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Explore the Entrepreneurship.org Resource Center to find resources. Designed with entrepreneurs in mind, our resource center allows you to find materials to grow great ideas.
Entrepreneur and business model innovator Alexander Osterwalder discusses dynamic, yet simple-to-use tools for visualizing, challenging and re-inventing business models. Osterwalder articulates how to use the visual language of his business model canvas framework, and shares stories of how this approach helps organizations of all sizes to better create, deliver and capture value.
Kauffman Foundation Senior Fellow Ted Zoller challenges Stanford students to engage in entrepreneurship as a practice of action. Based on his research into dealmaker density and network development, Zoller details the power of seizing opportunities and the pathways to developing an entrepreneurial career.
Thuuz Co-Founder and CEO Warren Packard appreciates how uncertainty is a constant force in the lives of entrepreneurs. Sharing stories from his career as an entrepreneur and venture capitalist, Packard captures how life is a series of decisions made without complete information. He also addresses how his current venture approaches issues of funding and strategic partnerships.
Serial entrepreneur and investor Reid Hoffman encourages individuals to become the entrepreneurs of their own lives. Hoffman shares the importance of taking intelligent risks, building thoughtful networks and continually adapting your skills to navigate a fulfilling career path.
In this special lecture, mother and son serial entrepreneurs Sandra and Andy Kurtzig share smart reasons for starting companies that matter. Sandra Kurtzig outlines similarities and differences between her previous ventures and her current company, Kenandy. Andy Kurtzig discusses his company, JustAnswer, and key lessons for entrepreneurs.
At age 25, Laura Sanko was a founding member of a startup that raised $3.5 Million from some world-famous investors and the Founder’s Fund. The business model was simple: a website that rented high-end jewelry for special occasions for a fraction of the retail value of each piece. Three years later, the investment money was all gone and while the site continued to operate, it had failed to meet the investors’ expectations.
Get helpful startup tips from this week's eMed's 6 to follow in entrepreneurship.
"If you truly believe in the potential of your company to change the world for the better, there’s no excuse for settling for an acquisition."
I was reading through this month's Inc. magazine earlier when this quote caught my eye. My first thought was to challenge the notion. There are specific occasions when an acquisition is exactly what a company needs to move forward or to move on. This is just how things work, but the bold words sparked my interest enough to turn the page. I flipped to Issie Lapowsky’s feature with Vimeo founder Jake Lodwick. Lodwick was fired a year and a half after selling Connected Ventures, the parent company of Vimeo and College Humor, to InterActive Corp, an Internet company that owns the likes of match.com, Urbanspoon, and dictionary.com. After the acquisition, he felt stripped of his creativity. Where innovation once dwelled, process was introduced. Lodwick was fired a week and a half before he planned to quit. This experience backs his words of advice to entrepreneurs who think an acquisition means nothing will change within the mission of an organization. Lodwick bitterly states that "in fact the mission was lost, and everything will change."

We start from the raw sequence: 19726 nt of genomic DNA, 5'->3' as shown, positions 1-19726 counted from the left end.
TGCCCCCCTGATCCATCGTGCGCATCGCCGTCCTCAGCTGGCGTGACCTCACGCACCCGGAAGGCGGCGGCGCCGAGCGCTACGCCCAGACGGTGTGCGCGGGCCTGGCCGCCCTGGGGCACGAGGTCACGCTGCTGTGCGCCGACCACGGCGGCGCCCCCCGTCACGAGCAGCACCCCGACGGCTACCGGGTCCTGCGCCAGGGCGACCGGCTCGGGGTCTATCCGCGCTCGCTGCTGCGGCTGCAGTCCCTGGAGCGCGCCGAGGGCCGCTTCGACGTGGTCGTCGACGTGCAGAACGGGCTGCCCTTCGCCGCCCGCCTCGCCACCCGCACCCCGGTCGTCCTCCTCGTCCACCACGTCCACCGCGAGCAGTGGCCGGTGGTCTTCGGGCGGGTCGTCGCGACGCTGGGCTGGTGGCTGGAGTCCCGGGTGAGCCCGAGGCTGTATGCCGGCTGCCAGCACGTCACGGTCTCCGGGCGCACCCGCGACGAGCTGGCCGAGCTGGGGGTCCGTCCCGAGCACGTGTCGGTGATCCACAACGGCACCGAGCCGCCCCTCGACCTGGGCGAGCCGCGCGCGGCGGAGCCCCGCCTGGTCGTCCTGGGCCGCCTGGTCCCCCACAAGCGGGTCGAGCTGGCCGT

When considering the optimal number of founders for any new entrepreneurial adventure, the calculus extends well beyond simple formulas seemingly supported by observations of startup cohorts within specific industries. Famous technology twosomes that come to mind include David Packard and William Hewlett of Hewlett-Packard, Steve Jobs and Steve Wozniak of Apple, Paul Allen and Bill Gates of Microsoft, Larry Page and Sergey Brin of Google. In these examples, it is widely observed that these buddy teams complemented each other well in the early formative years of their companies.
Adam Berk had a vision of creating an online library where neighbors could borrow tools and electronics from one another. Why buy a fancy camera you only needed to use once for a big trip? Why invest the money in physical tools for a home remodeling project if you are never going to need them again? Adam and his best friend Dave spent 5 years creating this utopian community, neighborrow, powered by a new form of currency. Their business model was to eventually white label the product and sell it to large apartment buildings and others who wanted to facilitate a borrowing community. But they never achieved their vision.
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